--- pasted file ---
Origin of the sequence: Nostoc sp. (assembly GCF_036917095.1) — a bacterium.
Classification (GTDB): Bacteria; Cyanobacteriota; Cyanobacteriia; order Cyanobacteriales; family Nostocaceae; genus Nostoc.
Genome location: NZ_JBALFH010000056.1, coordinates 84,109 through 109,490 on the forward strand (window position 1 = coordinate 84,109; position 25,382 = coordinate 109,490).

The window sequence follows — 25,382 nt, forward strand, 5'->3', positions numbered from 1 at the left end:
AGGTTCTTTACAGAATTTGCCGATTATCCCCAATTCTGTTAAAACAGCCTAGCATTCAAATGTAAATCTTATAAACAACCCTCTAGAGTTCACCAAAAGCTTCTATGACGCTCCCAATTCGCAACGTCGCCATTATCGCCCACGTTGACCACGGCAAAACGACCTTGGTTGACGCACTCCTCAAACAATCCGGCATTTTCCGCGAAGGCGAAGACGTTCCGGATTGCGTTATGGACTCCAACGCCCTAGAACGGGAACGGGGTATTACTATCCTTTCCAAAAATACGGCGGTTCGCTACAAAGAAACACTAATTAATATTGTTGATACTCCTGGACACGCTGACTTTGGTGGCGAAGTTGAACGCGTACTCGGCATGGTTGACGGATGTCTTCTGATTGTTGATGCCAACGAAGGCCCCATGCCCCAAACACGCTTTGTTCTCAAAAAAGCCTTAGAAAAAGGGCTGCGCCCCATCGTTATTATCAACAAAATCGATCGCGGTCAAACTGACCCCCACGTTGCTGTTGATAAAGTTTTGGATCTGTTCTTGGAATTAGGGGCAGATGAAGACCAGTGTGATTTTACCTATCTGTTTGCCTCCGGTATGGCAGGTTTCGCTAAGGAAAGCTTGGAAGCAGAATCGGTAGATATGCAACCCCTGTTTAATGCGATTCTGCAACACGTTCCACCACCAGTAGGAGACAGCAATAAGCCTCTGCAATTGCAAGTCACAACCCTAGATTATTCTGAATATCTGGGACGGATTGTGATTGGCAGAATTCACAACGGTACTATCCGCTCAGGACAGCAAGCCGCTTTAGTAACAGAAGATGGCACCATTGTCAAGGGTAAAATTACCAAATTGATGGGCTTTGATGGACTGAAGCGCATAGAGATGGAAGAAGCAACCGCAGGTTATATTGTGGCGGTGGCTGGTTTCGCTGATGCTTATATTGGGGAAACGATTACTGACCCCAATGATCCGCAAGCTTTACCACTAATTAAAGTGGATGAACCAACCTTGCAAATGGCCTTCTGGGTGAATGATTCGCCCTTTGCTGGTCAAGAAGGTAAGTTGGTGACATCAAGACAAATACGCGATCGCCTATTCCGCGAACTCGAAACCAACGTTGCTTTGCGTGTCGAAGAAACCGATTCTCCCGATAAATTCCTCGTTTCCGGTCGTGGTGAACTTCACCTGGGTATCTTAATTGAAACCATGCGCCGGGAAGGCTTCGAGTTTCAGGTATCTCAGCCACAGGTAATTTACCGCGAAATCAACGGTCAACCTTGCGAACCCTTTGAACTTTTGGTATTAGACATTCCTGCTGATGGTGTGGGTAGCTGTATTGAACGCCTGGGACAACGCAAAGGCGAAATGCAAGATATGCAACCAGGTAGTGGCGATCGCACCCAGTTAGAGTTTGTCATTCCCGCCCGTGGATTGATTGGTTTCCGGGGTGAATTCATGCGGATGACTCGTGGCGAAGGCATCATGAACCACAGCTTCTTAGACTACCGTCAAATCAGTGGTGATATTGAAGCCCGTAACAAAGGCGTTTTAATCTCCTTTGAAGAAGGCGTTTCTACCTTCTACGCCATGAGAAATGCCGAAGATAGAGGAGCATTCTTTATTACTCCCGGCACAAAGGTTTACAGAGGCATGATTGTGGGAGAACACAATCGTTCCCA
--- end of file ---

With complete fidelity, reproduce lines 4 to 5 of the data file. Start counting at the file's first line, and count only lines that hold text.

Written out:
The window sequence follows — 25,382 nt, forward strand, 5'->3', positions numbered from 1 at the left end:
AGGTTCTTTACAGAATTTGCCGATTATCCCCAATTCTGTTAAAACAGCCTAGCATTCAAATGTAAATCTTATAAACAACCCTCTAGAGTTCACCAAAAGCTTCTATGACGCTCCCAATTCGCAACGTCGCCATTATCGCCCACGTTGACCACGGCAAAACGACCTTGGTTGACGCACTCCTCAAACAATCCGGCATTTTCCGCGAAGGCGAAGACGTTCCGGATTGCGTTATGGACTCCAACGCCCTAGAACGGGAACGGGGTATTACTATCCTTTCCAAAAATACGGCGGTTCGCTACAAAGAAACACTAATTAATATTGTTGATACTCCTGGACACGCTGACTTTGGTGGCGAAGTTGAACGCGTACTCGGCATGGTTGACGGATGTCTTCTGATTGTTGATGCCAACGAAGGCCCCATGCCCCAAACACGCTTTGTTCTCAAAAAAGCCTTAGAAAAAGGGCTGCGCCCCATCGTTATTATCAACAAAATCGATCGCGGTCAAACTGACCCCCACGTTGCTGTTGATAAAGTTTTGGATCTGTTCTTGGAATTAGGGGCAGATGAAGACCAGTGTGATTTTACCTATCTGTTTGCCTCCGGTATGGCAGGTTTCGCTAAGGAAAGCTTGGAAGCAGAATCGGTAGATATGCAACCCCTGTTTAATGCGATTCTGCAACACGTTCCACCACCAGTAGGAGACAGCAATAAGCCTCTGCAATTGCAAGTCACAACCCTAGATTATTCTGAATATCTGGGACGGATTGTGATTGGCAGAATTCACAACGGTACTATCCGCTCAGGACAGCAAGCCGCTTTAGTAACAGAAGATGGCACCATTGTCAAGGGTAAAATTACCAAATTGATGGGCTTTGATGGACTGAAGCGCATAGAGATGGAAGAAGCAACCGCAGGTTATATTGTGGCGGTGGCTGGTTTCGCTGATGCTTATATTGGGGAAACGATTACTGACCCCAATGATCCGCAAGCTTTACCACTAATTAAAGTGGATGAACCAACCTTGCAAATGGCCTTCTGGGTGAATGATTCGCCCTTTGCTGGTCAAGAAGGTAAGTTGGTGACATCAAGACAAATACGCGATCGCCTATTCCGCGAACTCGAAACCAACGTTGCTTTGCGTGTCGAAGAAACCGATTCTCCCGATAAATTCCTCGTTTCCGGTCGTGGTGAACTTCACCTGGGTATCTTAATTGAAACCATGCGCCGGGAAGGCTTCGAGTTTCAGGTATCTCAGCCACAGGTAATTTACCGCGAAATCAACGGTCAACCTTGCGAACCCTTTGAACTTTTGGTATTAGACATTCCTGCTGATGGTGTGGGTAGCTGTATTGAACGCCTGGGACAACGCAAAGGCGAAATGCAAGATATGCAACCAGGTAGTGGCGATCGCACCCAGTTAGAGTTTGTCATTCCCGCCCGTGGATTGATTGGTTTCCGGGGTGAATTCATGCGGATGACTCGTGGCGAAGGCATCATGAACCACAGCTTCTTAGACTACCGTCAAATCAGTGGTGATATTGAAGCCCGTAACAAAGGCGTTTTAATCTCCTTTGAAGAAGGCGTTTCTACCTTCTACGCCATGAGAAATGCCGAAGATAGAGGAGCATTCTTTATTACTCCCGGCACAAAGGTTTACAGAGGCATGATTGTGGGAGAACACAATCGTTCCCA